Census Finds Worcester Population Spiked 11%

BERLIN — The long-awaited 2010 U.S. Census figures for Maryland were released with week, reflecting a population growth in Worcester slightly higher than the state rate.

The U.S. Census Department on Wednesday released the first set of raw numbers for population totals in Maryland after the completion of the latest national Census last year including a county-by-county breakdown. Statewide, the population grew by 9 percent since the last Census taken in 2000 and now totals nearly 5.8 million residents.

Worcester County’s population grew by nearly 11 percent during the last decade. According to the figures, Worcester’s population now totals 51,454, up 4,900 from the 46,543 total reported following the 2000 census. The population growth did not change the county’s overall ranking among jurisdictions in Maryland, which remained 17th despite the increase.

Overall, the lower Eastern Shore continued to be one of the fastest growing regions in the state percentage wise. The four counties of the Lower Shore, including Worcester, Wicomico, Somerset and Dorchester, saw its collective population grow by over 12 percent in the last decade from 186,608 to 209,275. Interestingly, Wicomico saw the greatest growth during the period, adding over 14,000 new residents in the last decade, or an increase of nearly 17 percent.

Every jurisdiction in Maryland, with the exception of Baltimore City, saw its population increase during the last decade. Oddly, St. Mary’s County in southern Maryland saw the greatest increase in terms of percentage (22 percent), while Montgomery County saw the largest increase in terms of residents (98,436).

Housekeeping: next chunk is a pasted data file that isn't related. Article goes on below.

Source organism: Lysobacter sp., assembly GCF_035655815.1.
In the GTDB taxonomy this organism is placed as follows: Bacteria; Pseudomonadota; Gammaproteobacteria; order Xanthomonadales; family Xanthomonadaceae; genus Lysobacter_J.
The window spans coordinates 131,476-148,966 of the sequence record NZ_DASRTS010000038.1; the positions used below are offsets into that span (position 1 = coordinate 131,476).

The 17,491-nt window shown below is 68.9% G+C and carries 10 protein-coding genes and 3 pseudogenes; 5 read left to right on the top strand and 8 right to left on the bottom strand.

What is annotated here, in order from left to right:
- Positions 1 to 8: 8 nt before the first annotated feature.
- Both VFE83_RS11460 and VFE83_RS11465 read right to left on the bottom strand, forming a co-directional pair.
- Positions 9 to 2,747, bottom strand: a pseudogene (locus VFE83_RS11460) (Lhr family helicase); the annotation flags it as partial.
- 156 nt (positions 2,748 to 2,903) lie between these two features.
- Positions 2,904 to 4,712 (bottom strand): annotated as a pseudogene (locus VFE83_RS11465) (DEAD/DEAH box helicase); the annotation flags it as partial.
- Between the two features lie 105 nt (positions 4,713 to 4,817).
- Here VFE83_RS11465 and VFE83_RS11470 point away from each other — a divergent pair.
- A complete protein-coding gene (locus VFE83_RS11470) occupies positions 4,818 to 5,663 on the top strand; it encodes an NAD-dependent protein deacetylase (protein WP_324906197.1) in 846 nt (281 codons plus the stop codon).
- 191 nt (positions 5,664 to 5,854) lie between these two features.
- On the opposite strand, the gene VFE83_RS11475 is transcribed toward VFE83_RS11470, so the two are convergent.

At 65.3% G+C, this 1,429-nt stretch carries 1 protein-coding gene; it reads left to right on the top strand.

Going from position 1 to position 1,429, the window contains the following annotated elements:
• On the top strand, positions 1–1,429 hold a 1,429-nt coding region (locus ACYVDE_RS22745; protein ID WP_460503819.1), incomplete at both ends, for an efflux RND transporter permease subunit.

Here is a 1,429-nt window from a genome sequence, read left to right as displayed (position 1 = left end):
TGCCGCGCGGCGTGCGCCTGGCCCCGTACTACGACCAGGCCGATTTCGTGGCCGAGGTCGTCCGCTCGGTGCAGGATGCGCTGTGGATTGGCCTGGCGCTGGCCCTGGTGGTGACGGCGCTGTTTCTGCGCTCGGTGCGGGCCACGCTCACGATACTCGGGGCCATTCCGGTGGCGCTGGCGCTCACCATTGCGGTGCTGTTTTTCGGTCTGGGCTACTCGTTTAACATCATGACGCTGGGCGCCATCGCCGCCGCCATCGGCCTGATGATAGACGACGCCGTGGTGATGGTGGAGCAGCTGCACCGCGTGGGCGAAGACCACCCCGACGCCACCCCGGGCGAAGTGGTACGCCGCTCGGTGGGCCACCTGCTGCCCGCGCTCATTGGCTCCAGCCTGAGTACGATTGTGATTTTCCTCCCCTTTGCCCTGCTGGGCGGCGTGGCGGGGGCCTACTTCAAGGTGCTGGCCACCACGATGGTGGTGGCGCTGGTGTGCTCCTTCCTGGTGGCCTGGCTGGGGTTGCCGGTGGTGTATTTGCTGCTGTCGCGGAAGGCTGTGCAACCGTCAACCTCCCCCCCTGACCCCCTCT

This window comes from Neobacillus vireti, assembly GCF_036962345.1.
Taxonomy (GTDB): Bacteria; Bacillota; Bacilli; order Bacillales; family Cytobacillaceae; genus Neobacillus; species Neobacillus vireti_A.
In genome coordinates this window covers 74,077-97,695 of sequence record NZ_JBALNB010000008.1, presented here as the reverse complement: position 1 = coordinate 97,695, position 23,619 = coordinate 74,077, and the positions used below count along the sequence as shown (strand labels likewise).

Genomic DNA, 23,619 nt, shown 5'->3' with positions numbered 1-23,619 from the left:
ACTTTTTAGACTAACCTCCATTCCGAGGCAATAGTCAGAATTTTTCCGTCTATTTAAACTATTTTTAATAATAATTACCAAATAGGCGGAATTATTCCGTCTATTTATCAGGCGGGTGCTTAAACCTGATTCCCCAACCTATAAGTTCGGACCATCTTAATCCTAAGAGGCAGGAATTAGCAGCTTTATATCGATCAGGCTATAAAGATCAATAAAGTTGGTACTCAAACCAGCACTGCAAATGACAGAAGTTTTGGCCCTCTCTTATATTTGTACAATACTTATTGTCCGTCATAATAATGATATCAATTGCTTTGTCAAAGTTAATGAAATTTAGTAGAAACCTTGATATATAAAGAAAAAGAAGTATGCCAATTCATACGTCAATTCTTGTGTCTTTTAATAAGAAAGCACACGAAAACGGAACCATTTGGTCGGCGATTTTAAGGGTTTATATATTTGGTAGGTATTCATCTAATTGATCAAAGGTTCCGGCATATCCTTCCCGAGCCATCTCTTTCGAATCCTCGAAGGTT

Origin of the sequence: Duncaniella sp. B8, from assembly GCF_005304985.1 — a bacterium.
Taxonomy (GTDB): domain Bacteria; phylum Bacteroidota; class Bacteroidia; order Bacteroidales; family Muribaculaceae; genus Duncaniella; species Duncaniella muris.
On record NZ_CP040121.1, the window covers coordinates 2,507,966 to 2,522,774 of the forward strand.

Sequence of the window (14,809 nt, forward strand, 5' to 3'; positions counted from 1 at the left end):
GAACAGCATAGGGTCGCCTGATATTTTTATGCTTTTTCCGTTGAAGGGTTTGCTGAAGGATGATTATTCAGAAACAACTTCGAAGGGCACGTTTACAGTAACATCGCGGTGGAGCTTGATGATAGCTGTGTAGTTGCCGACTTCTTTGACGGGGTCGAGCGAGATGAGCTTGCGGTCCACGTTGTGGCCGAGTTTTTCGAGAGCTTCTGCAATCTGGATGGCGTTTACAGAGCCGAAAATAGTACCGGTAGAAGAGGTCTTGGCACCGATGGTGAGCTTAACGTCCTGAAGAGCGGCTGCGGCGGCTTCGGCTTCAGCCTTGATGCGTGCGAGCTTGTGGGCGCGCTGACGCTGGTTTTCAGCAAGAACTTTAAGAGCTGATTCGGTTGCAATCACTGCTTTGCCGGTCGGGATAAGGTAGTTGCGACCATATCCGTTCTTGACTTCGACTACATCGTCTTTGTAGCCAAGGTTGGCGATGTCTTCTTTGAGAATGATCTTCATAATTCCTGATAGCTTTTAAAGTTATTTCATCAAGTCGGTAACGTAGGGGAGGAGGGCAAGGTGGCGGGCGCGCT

The roughly 11 percent increase in population in Worcester, and the overall 12 percent increase on the Lower Shore, is good news for the region, according to Senator Jim Mathias (D-38).

“It’s too early to tell just what the figures mean, but the good news is, people keeping coming toward us and not moving away from us,” he said. “That just shows we continue to be a desirable, attractive and sustainable place to live.”

Among other things, the latest Census numbers will be used to determine population change trends and ultimately how legislative and congressional districts are drawn in Maryland.

Delegate Mike McDermott said there will likely be a special session on redistricting in the General Assembly as soon as this fall.

“It’s going to be interesting,” he said. “There is going to be a special session in the fall just to explore the redistricting and reapportionment issue and there might be some changes to how our Lower Shore districts are drawn.”